For the process of updating forms to use the Play Framework I created a list for myself in TextEdit on my desktop. The four steps to update web forms from HTML to the Play Framework are as follows:

  1. Create a backing class for form.
  2. Make view dynamic.
  3. Handle form in controller.
  4. Add POST request to routes.

I’m not quite at the point of translating this list to code but it helps to know the list or have a crib sheet to make the updates faster and faster. I will continue working to commit these words to memory. Even more to work through this process and immediately be able to code it up fast.

I did not finish this WOD within the time allotted. Before I attempted the WOD again, I reviewed the Play Form Screencast and took notes on exactly what was updated and in what order. I am learning that the order of the updates matters. Not only do I get code completion in IntelliJ if I do the updates in a particular order, but wear grooves where my feet have gone before. I can code faster if I code in the same manner over and over.

  • First try: DNF at 43 min 55 sec
  • Second try: AV at 23 min 14 sec

Digits Form Validation

The form validation WOD was my favorite this week. Everything with form validation is straightforward. I understand it and I was able to complete this WOD on the first try. As with the first WOD this week, I am just amazed by Twitter Bootstrap. The ability to style up the forms themselves to show the status of the input is beautiful in its simplicity and calm presentation.

  • First try: Rx in 17 min 33 sec

Digits Model

I did not feel as prepared for this module as I did for the previous WODs this week. I did not feel that the screencasts that led up to this WOD made the application possible. Perhaps I missed some of the supplemental information in the readings.

I had a very hard time conceptualizing the updates I was making in this WOD. I will have to redo this WOD many more times to first get the understanding of the material, then many more times to get the fluidity needed to complete it in under 18 minutes.

  • First try: DNF in 28 min 50 sec
  • Second try: DNF in 32 min 14 sec (Could not complete this WOD on my own. Had to rely on the screencast.)

Digits CRUD

I tried my best to do this WOD on my own the first time but I did not feel prepared for the material. I believe that I need to devote more time to reading the supplemental material. Rather than rely on the screencasts leading up to the WODs I should have devoted more time to finding supplemental material.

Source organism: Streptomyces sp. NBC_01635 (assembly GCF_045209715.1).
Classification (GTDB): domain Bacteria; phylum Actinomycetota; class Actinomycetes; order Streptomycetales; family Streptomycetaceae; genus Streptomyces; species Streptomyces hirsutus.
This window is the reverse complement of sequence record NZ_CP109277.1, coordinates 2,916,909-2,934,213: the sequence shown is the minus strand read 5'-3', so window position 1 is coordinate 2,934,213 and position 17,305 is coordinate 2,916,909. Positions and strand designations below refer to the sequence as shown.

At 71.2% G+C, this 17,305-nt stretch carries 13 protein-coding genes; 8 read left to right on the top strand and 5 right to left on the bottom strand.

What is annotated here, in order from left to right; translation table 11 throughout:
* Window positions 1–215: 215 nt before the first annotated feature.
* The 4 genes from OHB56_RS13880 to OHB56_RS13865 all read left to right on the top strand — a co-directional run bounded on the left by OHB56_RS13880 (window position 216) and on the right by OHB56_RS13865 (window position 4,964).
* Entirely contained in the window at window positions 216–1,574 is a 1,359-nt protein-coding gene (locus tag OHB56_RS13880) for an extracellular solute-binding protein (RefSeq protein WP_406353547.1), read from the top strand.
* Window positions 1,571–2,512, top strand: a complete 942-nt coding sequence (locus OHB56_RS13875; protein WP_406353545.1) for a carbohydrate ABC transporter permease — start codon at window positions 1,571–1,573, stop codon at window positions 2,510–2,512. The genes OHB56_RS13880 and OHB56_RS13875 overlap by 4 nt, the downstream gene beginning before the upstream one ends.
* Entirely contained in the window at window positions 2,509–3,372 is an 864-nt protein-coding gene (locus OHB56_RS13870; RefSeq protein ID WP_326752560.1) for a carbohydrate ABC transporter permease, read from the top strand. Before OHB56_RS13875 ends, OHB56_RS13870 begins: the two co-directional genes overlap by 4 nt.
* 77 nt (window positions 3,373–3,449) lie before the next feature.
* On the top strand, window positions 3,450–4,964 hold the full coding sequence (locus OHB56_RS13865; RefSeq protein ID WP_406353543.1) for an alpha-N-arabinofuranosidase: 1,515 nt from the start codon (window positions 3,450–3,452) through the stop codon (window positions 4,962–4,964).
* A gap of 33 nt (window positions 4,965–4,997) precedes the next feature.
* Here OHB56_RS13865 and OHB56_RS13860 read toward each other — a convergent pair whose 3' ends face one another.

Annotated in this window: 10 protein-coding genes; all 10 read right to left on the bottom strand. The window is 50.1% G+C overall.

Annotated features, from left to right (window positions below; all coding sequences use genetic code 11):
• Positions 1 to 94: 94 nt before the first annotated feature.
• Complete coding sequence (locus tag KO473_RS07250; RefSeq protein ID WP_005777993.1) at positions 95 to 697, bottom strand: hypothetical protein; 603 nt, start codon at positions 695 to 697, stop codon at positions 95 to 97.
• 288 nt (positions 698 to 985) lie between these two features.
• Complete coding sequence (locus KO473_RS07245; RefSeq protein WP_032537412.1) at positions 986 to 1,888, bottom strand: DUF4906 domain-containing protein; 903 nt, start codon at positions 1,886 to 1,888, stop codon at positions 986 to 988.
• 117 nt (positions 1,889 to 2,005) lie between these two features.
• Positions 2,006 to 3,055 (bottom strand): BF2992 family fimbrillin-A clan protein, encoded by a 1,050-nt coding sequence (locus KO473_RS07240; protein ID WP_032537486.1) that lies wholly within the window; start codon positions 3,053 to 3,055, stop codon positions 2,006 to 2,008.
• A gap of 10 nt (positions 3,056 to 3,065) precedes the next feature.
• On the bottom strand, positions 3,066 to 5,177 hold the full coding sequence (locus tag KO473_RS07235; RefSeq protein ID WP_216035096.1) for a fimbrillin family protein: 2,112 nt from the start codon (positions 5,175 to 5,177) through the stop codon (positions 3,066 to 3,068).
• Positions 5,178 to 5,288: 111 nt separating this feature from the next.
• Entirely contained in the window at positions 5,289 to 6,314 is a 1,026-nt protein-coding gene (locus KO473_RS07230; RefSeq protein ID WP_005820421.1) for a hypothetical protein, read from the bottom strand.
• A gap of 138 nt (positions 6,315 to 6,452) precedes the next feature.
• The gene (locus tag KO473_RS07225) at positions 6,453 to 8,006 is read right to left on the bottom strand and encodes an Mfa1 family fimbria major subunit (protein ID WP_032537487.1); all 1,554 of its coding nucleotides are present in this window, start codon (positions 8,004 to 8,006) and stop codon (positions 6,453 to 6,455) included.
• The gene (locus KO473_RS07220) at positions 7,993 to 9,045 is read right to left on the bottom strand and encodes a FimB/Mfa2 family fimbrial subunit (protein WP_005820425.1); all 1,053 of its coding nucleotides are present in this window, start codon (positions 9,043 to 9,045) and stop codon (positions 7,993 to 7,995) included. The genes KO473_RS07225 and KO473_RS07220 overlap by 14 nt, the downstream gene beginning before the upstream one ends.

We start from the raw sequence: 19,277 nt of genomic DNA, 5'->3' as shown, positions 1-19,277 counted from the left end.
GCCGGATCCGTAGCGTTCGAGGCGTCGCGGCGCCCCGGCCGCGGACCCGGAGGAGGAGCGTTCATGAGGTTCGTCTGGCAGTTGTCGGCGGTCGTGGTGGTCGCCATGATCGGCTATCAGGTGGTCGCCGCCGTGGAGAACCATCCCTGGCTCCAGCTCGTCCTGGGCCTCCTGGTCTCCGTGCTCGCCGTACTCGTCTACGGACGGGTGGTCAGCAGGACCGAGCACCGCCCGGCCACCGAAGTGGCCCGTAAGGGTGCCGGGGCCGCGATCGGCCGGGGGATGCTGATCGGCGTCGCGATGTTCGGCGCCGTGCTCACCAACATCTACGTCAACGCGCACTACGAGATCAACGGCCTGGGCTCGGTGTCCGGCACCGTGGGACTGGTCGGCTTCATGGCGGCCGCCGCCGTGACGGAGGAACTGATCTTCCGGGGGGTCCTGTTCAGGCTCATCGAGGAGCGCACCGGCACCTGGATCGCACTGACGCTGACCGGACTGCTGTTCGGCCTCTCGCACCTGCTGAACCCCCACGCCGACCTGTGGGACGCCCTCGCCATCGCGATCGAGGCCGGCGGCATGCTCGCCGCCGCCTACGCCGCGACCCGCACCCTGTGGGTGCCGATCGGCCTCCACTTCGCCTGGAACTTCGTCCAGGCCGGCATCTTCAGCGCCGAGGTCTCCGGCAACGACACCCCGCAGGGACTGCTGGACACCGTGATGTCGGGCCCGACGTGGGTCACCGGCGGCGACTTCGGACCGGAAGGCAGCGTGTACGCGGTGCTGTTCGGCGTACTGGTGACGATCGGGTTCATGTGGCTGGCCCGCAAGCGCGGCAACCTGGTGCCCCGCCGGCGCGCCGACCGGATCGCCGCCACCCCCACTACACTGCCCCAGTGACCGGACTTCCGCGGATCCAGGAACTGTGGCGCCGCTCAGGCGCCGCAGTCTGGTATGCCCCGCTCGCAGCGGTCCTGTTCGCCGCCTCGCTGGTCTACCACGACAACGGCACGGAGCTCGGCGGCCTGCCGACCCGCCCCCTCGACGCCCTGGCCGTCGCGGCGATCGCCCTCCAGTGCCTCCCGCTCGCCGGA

This practice WOD had me going all over the application to update the Contact.java file with a ContactDB.java file. I understood the updates we were making but the dependencies within the code to sustain the updates was jarring. I feel very off balance with the material in this practice WOD. I am planning to get up early tomorrow and get in as many redos with this practice WOD as possible before class.

  • First try: DNF in 1 hour 15 min 7 seconds

Lingering Questions

What’s the best way to handle authentication inside of a Play Framework application? Patrick found a third-party framework called SecureSocial that handles authentication. I haven’t had a chance to look into it deeply. But from my research online, there are a number of simple tweaks we can do the application to require simple page-based authentication.

I want to find something that has as few dependencies as possible. I also want to find something that is easy to upgrade. I feel that the PlayWithMagic code we are working on will be used in the future by Mark and I want to be sure that it ages well.

Reflections on Web Application Frameworks

playEl Dorado, the “mystical city of gold,” never existed. The Fountain of Youth was a joke. But people talked like it was true.

Things that sound too good to be true usually are. That’s why I was skeptical when I heard about Play.

First, if you’re not acquainted with the latest Web Application Framework, Play is a “lightweight, stateless, web-friendly architecture.”

The Play Framework combines HTML, Javascript, CSS, and databases into a single stack. I love it. But I’m hesitant to sing its praises too soon. I haven’t even interacted with its database. I’m hoping it’s a flat file database. If it performs like the rest of the Play Framework I may become a true believer. More interaction with the framework is necessary.

Progressively moving toward web authoring singularity

This week I completed four WODs. I wasn’t able to finish all of them in before my timer went off. There were a few things that did not work the first time through that I will list out as I go through all of them. You need to write out references to static elements like images and css files with routes. I was not used to this.

Integration and Application tests validate the code. Play enables me to check the validity of the code by running tests to ensure that everything’s working as it should.

The WODs I worked on this week used the following technologies:

WODs I worked on this week

Clean Play Java

For this WOD I downloaded the Play Framework and compiled a new project on my computer. I ran the code, ran the unit tests, and started up a local instance of a Play-Java application on my computer. Once I set up a new repo on GitHub I accidentally created a .gitignore file and the Play Framework did not like that I had created my own .gitignore file and the IntelliJ would not allow me to push my changes to my repo. It was confused by the two .gitignore files in my directory. I ended up created the repo from scratch and I did not set a .gitignore file in Github.

  • DNF on the first try in 1 hour and 12 minutes.
  • Finished on the second try in 14 minutes and 36 seconds.

Play Bootstrap Browser History